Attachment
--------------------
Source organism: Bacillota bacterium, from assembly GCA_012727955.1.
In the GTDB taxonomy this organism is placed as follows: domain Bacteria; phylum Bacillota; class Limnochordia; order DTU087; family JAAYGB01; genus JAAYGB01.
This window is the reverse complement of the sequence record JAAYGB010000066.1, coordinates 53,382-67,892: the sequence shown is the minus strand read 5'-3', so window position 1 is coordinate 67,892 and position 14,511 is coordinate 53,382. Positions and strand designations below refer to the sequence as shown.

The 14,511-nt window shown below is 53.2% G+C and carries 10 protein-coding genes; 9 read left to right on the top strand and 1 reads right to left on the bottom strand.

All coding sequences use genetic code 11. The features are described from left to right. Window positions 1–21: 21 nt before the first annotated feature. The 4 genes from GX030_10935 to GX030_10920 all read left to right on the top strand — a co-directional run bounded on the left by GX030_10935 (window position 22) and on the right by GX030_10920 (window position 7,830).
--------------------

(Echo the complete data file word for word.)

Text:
Source organism: Bacillota bacterium, from assembly GCA_012727955.1.
In the GTDB taxonomy this organism is placed as follows: domain Bacteria; phylum Bacillota; class Limnochordia; order DTU087; family JAAYGB01; genus JAAYGB01.
This window is the reverse complement of the sequence record JAAYGB010000066.1, coordinates 53,382-67,892: the sequence shown is the minus strand read 5'-3', so window position 1 is coordinate 67,892 and position 14,511 is coordinate 53,382. Positions and strand designations below refer to the sequence as shown.

The 14,511-nt window shown below is 53.2% G+C and carries 10 protein-coding genes; 9 read left to right on the top strand and 1 reads right to left on the bottom strand.

All coding sequences use genetic code 11. The features are described from left to right. Window positions 1–21: 21 nt before the first annotated feature. The 4 genes from GX030_10935 to GX030_10920 all read left to right on the top strand — a co-directional run bounded on the left by GX030_10935 (window position 22) and on the right by GX030_10920 (window position 7,830).